... spending the full day close to the venue would surely reduce the likelihood of being severely affected by traffic delays and would allow a more restful pre-match routine
...but the players themselves are all at risk of a minor impact on performance - they'll notice it and be maybe a fraction below where they could be with a flight the previous day and time to recover from it. given how thin the margins are in elite sports performance, it wouldn't surprise me if it could have a slight impact.
there are various papers around on the topic, but mostly aimed at american trans-continental flights where circadian rhythm and jet lag are significant factors e.g. https://pubmed.ncbi.nlm.nih.gov/21874551/
which suggests in the abstract that jump performance is impacted for several days after the flight. https://www.ncbi.nlm.nih.gov/pmc/articles/PMC6162549/
lists other elements that hadn't occurred to me, like the effects of the vibration of the engine/plane and disruption of routines, impact on immune function, exposure to mild hypoxia and so on. one particularly interesting statement:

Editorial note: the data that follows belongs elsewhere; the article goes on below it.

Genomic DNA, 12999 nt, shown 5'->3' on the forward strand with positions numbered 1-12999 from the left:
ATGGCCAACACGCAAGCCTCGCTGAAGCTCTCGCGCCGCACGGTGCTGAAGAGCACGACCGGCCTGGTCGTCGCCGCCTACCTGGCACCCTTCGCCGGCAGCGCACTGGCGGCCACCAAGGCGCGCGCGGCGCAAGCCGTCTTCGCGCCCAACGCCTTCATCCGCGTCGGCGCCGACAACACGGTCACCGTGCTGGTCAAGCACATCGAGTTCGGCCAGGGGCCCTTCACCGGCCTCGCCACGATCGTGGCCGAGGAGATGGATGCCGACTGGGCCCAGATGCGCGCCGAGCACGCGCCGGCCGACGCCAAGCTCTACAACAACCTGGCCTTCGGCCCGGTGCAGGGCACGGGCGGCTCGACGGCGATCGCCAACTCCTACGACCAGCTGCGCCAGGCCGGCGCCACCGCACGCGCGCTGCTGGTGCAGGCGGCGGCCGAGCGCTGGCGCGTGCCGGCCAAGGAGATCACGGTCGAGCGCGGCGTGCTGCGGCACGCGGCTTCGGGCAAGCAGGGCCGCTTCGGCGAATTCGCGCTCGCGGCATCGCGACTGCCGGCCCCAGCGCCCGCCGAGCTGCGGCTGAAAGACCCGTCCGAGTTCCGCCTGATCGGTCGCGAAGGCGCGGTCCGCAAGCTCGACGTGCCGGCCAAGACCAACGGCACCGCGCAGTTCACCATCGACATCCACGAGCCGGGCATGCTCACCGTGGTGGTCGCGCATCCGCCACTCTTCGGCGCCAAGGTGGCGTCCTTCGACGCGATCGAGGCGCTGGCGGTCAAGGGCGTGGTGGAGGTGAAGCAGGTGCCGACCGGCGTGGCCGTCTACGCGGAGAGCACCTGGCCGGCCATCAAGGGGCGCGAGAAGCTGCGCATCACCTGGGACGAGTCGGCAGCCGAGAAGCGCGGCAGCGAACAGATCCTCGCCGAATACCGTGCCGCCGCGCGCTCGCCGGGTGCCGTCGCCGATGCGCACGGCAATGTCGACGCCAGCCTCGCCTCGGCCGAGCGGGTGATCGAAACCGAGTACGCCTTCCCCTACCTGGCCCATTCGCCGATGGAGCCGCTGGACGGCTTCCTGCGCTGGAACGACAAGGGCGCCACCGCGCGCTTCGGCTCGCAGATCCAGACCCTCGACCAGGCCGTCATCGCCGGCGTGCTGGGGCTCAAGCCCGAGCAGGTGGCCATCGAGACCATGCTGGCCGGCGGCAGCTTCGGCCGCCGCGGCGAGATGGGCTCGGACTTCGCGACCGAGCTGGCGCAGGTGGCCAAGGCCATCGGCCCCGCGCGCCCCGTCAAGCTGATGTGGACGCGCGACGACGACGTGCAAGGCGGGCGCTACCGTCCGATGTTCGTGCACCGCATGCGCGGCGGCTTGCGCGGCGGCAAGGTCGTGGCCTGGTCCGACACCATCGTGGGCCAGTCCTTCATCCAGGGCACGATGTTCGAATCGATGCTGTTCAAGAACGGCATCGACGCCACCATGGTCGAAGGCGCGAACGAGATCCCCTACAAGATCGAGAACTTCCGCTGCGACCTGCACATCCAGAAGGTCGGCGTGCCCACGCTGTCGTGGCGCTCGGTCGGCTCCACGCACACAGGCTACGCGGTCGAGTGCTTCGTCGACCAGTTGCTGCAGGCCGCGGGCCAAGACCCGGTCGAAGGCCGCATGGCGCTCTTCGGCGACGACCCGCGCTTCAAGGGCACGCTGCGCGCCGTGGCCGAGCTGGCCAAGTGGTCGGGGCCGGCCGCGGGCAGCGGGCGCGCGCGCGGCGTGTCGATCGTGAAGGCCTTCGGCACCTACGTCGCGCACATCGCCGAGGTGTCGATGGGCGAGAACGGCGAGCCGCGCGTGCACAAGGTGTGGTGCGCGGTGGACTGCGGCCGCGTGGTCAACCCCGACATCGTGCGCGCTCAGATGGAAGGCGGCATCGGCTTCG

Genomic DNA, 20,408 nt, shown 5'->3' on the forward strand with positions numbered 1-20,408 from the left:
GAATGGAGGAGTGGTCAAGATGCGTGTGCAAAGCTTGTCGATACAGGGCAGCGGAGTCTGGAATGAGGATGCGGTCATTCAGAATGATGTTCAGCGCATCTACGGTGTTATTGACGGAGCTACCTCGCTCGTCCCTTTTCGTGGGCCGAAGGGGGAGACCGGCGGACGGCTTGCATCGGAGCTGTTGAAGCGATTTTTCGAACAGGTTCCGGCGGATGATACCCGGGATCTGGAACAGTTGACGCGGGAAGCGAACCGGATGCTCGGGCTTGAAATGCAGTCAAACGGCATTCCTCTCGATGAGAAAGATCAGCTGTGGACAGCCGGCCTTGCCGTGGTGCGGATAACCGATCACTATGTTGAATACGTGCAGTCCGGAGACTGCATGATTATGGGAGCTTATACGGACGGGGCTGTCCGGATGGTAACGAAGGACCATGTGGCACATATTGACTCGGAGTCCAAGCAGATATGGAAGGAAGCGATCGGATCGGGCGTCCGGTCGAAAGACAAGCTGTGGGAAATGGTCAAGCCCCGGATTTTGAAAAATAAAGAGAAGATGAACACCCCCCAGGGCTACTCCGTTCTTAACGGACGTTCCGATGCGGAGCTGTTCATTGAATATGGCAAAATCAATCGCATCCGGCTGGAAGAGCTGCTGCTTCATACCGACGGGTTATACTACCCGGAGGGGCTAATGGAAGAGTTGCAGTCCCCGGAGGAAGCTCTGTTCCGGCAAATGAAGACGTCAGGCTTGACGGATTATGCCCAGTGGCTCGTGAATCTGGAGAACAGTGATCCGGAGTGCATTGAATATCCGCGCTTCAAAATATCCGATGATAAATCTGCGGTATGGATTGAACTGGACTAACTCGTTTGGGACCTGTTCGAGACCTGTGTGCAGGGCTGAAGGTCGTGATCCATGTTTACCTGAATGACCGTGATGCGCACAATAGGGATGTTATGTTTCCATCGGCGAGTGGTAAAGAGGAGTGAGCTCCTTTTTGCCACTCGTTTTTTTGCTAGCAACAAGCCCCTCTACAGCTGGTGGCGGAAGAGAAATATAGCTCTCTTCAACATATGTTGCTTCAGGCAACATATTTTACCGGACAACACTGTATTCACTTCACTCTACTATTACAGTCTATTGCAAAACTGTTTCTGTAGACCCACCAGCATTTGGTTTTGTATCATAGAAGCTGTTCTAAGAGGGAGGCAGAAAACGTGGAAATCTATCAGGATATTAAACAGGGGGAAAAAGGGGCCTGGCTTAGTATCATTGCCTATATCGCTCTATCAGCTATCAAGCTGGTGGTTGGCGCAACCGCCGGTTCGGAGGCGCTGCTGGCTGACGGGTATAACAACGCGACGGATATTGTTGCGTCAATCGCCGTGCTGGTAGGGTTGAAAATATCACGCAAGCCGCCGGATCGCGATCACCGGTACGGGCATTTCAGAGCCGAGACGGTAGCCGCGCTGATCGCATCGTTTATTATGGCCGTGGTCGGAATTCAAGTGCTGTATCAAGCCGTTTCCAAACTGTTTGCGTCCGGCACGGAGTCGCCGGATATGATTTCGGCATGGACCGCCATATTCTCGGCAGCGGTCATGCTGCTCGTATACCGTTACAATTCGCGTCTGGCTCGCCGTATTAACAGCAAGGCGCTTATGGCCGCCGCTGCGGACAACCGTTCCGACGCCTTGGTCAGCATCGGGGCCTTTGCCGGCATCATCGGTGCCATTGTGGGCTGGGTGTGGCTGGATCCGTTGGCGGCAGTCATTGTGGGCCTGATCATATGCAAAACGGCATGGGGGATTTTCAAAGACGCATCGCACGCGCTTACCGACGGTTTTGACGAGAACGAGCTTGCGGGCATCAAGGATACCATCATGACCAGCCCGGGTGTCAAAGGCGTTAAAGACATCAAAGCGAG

"A primary issue regarding air travel occurs as a result of significant reductions in oxygen saturation, which has been found to decrease significantly from 97% at ground level to 93% at cruising altitude (p https://pubmed.ncbi.nlm.nih.gov/29099652/
obviously, this is cherry picking and the results of about ten minutes on google, but it seems to suggest that any travel has an impact on performance and fatigue and muscle recovery, and the effects are stronger directly after travelling when there's been no time to rest and recuperate.
so yeah, let's hope it does play to our advantage!